Alburo’s book

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By Godofredo M. Roperos

Politics also

Thursday, April 24, 2014

UNABLE to do any writing because of sudden power interruptions that happened at any time of day or night in the past number of days, I was forced to spend more time catching up on my reading of accumulated books and periodicals.

I have a file of them purchased some years back and left on the shelves of a plastic cabinet in the hope that I would have the time to read them later on. Which was exactly what happened to this book about the late Greg M. Mercado.

The book was given to me by its author, Linda Alburo, more than a year ago, probably because, as it turned out on reading it, I am one of her references. She referred to one of my articles written in Sun.Star Weekend magazine that I edited then for Sun.Star Publications.


Alburo was working then for the Cebuano Studies Center of the University of San Carlos. Her book is a biography of one of Cebu’s respected bilingual creative writers and journalists during the early years of our independence and experiment in democracy.

The late Greg Mercado was already active and involved in media work at the height of World War II and the months following the end of the war and the declaration of Philippine independence.

The most active media facilities in Cebu during the war and after we became independent were the print and broadcast facilities. KzRC, for example, was the first radio station in Cebu. It was opened in 1929, relaying broadcasts from Radio kzRM in Metro Manila.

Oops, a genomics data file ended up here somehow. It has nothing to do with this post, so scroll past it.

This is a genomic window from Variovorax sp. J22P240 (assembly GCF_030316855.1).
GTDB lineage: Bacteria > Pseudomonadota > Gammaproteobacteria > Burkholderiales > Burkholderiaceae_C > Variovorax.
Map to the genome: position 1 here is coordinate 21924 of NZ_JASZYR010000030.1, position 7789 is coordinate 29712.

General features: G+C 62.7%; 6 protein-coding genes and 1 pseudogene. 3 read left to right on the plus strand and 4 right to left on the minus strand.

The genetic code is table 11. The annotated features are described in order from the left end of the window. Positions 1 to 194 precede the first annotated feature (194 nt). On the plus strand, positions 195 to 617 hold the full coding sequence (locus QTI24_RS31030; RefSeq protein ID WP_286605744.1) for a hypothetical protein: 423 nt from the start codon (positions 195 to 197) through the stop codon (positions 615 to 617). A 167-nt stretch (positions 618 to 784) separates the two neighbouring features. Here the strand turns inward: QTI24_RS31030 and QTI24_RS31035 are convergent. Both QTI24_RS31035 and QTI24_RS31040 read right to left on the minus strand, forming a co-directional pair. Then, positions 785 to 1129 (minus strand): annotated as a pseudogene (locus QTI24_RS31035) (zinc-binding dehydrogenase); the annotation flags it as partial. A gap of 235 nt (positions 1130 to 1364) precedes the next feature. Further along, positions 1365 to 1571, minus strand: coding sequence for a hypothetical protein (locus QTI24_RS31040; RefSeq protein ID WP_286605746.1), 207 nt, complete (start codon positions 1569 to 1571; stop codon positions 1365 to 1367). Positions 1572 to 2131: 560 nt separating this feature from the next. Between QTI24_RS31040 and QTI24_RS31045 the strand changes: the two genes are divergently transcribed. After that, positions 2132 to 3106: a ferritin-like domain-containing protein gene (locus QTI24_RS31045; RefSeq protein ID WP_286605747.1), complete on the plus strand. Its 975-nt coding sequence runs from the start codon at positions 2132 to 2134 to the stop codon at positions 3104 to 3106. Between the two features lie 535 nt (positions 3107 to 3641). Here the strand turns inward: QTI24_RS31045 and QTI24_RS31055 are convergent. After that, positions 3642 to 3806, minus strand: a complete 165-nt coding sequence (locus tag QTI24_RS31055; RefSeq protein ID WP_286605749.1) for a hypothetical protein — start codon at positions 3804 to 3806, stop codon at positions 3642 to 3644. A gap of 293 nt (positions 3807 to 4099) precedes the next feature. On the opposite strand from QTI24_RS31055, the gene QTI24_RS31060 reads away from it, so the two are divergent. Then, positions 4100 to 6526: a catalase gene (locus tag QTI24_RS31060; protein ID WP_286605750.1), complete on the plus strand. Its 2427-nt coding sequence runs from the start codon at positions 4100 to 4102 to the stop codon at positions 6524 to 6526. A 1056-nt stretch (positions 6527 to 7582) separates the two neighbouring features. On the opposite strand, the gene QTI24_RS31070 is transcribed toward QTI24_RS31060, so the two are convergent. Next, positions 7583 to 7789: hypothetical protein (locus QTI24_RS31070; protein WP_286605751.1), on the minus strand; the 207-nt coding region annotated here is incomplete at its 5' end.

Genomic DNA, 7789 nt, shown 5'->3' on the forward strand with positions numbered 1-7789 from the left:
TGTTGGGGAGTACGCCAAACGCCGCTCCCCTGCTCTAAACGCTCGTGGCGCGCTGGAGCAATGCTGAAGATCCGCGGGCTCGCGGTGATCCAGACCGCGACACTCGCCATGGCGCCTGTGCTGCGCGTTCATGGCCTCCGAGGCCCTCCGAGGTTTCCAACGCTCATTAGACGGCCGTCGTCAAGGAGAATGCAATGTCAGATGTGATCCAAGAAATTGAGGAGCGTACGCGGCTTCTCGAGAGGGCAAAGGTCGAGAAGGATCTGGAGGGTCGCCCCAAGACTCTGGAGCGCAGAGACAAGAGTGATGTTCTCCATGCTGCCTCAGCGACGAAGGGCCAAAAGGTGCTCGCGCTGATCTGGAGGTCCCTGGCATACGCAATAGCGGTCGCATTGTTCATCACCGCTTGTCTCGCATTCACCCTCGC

The book, as written, is as objective as it could be, without any personal bias or special interest. That’s something one would expect from Alburo, she being obviously very close and intimate with her materials without being personally “enmeshed” in it.

She didn’t develop a kind of emotional involvement in her material that would have somehow pushed her to acquire attachment to some aspects of it, thus preferring to promote these aspects over the others.

In a sense, there is a kind of dispassionate expose or re-telling of bits of facts about Greg’s life and experiences. This was done so with candor and openness that seeks to ask the reader to accept them without fear or doubt that some may be untrue or questionable.

Each bit of fact presented is gingerly backed with basis or source that is immediately acceptable as true, or that does not leave any doubt about it in one’s mind or conscience.

Going through the book “Romancing with Words,” which honestly refers to the subject’s surprising intimacy and facility in the use of the two languages used by the subject to express his views, one is tempted to think that somehow the author herself has over-emphasized her subject’s “romance with words.”

And yet, indeed, one is left without doubt about the authenticity of Linda Kintanar Alburo’s sense of seriousness and sincerity of her subject’s life and work. Truly, the book is an interesting read as a bit of history and a bit narrative essay.

Published in the Sun.Star Cebu newspaper on April 25, 2014.


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